Digital detox: More executives want break from 24-hour connectivity

As he prepared to board a plane for a two-week family vacation to Hawaii last month, Visit Indy Vice President Chris Gahl did something he had never done before.

The 36-year-old took out his iPhone 5 and deleted his work email account so he couldn’t see the icon with that annoying number of emails waiting to be read. He cut off his work texts and put a message on his voice mail directing callers to two co-workers. He powered down his iPad. He even deleted local news sites from his list of favorite Web addresses.

Gahl Gahl

Then panic set in. Gahl wondered what would happen if there were a work emergency or if someone wanted to contact him. He thought about what he might miss.

Then a really scary thought crept into his mind.

“I began to struggle with the idea that, if [I] don’t stay plugged in, will I be seen as replaceable?” Gahl said. “People back at the office will think, ‘Wow, do we really need him?’ That’s the gut feeling most people have.”

But Gahl steadied himself. He knew down deep as he settled into his seat beside his wife and two children, ages 7 and 5, that this was what he needed. It’s what his whole family needed.

“I just told myself to take a deep breath and relax,” he said.

But it wasn’t easy at first for Gahl to undergo what he called “a digital detox.”

“It took 48 hours,” he said, “to fully engage in that mind-set.”

Though the drive to succeed at work is strong, Gahl said he had a bigger motivator in his desire to digitally disengage while on vacation.

“I know my kids are going to grow up in the blink of an eye and I don’t want to have any regrets about having one eye on the kids and one eye on the phone,” he said. “It occurred to me that, all this time I was worried about missing something at work. And I should have been worried about missing something else.”

Zachary Elsts, area operations manager of EP Transportation’s Indianapolis facility, also had big motivation to unplug last month: getting his marriage off on the right foot.

During a 10-day honeymoon to Jamaica in mid-July, Elsts said, his new bride “threatened to throw my cell phone in the ocean.”

So the 30-year-old put his phone on the hotel-room radio docking station and didn’t remove it.

“It really was like throwing my phone in the ocean,” he said.

Elsts admitted he had some angst about unplugging.

“I quickly discovered that it was a huge burden off my shoulders,” he said. “It was extremely relaxing.”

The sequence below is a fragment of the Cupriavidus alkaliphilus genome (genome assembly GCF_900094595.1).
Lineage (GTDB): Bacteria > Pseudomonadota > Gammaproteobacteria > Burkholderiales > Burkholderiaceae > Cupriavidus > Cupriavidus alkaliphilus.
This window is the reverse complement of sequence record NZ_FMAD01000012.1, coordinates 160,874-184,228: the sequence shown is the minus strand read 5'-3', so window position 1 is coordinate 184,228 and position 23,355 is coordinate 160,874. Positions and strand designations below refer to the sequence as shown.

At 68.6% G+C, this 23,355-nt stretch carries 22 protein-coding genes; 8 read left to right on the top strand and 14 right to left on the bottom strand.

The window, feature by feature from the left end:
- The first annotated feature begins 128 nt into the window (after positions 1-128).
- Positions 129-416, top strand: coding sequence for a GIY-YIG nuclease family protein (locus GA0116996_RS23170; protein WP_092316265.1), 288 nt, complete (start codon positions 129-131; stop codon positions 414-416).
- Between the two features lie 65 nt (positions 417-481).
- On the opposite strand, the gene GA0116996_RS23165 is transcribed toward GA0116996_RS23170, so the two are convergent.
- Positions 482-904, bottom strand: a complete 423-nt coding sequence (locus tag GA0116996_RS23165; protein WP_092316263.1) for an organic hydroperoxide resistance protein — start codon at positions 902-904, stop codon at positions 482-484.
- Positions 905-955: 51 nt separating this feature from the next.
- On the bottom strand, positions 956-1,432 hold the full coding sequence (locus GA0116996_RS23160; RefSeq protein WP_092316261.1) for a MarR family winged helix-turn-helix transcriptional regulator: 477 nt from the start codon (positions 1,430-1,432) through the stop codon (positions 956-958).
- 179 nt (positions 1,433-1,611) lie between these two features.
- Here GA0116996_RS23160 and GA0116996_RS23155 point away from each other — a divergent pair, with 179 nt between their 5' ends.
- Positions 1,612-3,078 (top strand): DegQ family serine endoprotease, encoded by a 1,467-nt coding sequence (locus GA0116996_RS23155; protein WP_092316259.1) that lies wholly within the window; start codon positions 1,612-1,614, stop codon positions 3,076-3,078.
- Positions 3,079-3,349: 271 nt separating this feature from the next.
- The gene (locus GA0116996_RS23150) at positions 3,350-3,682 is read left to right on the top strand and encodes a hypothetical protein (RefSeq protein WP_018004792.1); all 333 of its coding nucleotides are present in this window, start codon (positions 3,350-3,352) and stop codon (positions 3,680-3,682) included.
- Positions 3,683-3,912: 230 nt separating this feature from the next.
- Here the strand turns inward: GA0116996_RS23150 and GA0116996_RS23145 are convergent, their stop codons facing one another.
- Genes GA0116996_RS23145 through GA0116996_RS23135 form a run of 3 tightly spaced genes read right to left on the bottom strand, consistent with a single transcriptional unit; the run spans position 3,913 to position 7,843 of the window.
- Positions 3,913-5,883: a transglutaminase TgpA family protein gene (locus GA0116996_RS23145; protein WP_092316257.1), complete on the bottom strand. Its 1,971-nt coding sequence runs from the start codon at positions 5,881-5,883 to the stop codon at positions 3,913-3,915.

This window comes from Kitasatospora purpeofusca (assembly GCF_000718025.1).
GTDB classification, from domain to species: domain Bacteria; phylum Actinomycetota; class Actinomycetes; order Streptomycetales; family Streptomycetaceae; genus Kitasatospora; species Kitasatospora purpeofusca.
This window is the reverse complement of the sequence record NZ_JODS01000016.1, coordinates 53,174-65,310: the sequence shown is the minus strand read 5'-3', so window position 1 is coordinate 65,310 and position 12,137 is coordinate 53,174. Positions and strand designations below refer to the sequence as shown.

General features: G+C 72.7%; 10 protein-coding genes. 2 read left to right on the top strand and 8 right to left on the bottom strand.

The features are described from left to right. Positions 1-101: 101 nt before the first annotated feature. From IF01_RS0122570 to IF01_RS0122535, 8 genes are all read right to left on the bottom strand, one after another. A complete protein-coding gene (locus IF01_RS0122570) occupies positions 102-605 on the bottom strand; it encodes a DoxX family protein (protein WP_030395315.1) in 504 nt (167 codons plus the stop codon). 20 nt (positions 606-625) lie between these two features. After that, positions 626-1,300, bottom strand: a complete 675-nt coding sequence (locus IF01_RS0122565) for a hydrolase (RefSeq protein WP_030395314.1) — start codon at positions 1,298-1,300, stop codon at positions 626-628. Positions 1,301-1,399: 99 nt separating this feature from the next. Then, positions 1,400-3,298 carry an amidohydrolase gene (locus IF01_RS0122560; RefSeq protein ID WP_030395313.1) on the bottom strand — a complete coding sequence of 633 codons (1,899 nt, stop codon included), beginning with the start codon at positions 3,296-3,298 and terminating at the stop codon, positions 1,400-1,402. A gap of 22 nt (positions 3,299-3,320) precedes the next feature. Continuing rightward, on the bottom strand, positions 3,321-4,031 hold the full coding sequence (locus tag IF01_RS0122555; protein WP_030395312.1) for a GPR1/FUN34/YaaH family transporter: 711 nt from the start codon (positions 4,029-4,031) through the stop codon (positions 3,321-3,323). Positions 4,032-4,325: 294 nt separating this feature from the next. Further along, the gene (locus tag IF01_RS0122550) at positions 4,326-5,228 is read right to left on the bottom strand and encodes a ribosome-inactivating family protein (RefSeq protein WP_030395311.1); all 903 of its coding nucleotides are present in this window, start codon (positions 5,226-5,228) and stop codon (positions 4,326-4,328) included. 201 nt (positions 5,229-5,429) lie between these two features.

The addiction to being connected through a cell phone or other electronic device is strongest among people under 40, said Sarah Smith-Robbins, senior director of emerging technologies at Indiana University.

“It’s not the technology that’s the addiction,” she said. “It’s what people get psychologically from feeling important. People equate being available with being important or more necessary. A lot of people pride themselves on giving up their personal time for work. That’s especially prevalent with the younger generations.”

Over time, Elsts became uncomfortable with the control his phone had over him—especially during his off time.

“My phone has become like an electronic leash,” he said. “You tug on it and you’ll get me. Sometimes it’s important to slip out of that noose.”

Smartphone revolution

digital-detox-factbox.gifThe advent of the so-called smartphone in the late 1990s has changed the way people work. And when they work. That change was accelerated with the BlackBerry in 1999 and juiced even more with the launch of the iPhone in 2007.

The reliance of many in the business world on the BlackBerry in the early 2000s was so chronic that the term CrackBerry was coined for the device.

Now, many people never really leave work—taking calls and sending and receiving emails, texts and tweets at all hours, weekends and even on vacation.

A growing number of people are now seeking a kind of digital detox at least once a year, but many still resist the idea. According to Wired magazine, less than 10 percent of all Americans unplug—even for one week a year—as completely as Gahl and Elsts did this summer.

One of those who can’t unplug, Zak Brown—like many hard-core digital communications addicts—started with a BlackBerry and graduated to an iPhone.

The 42-year-old CEO of Zionsville-based motorsports marketing firm Just Marketing International upgrades his phone and tablet the day the new model comes out.

“I have to have whatever is fastest and lightest and is the most technologically advanced,” said Brown, who now lives in London but travels back to central Indiana often to visit company headquarters and attend racing events. “In a competitive business, I think you have to have every advantage.”

He has four email accounts on his cell phone, gets 350 emails and dozens of text messages every day, and said he responds to every one before the day ends.

Brown said that, since he founded JMI and remains the company’s top executive, he feels “ultimately responsible” for it and its myriad clients, which include Crown Royal, Eli Lilly and Co. and Subway restaurants.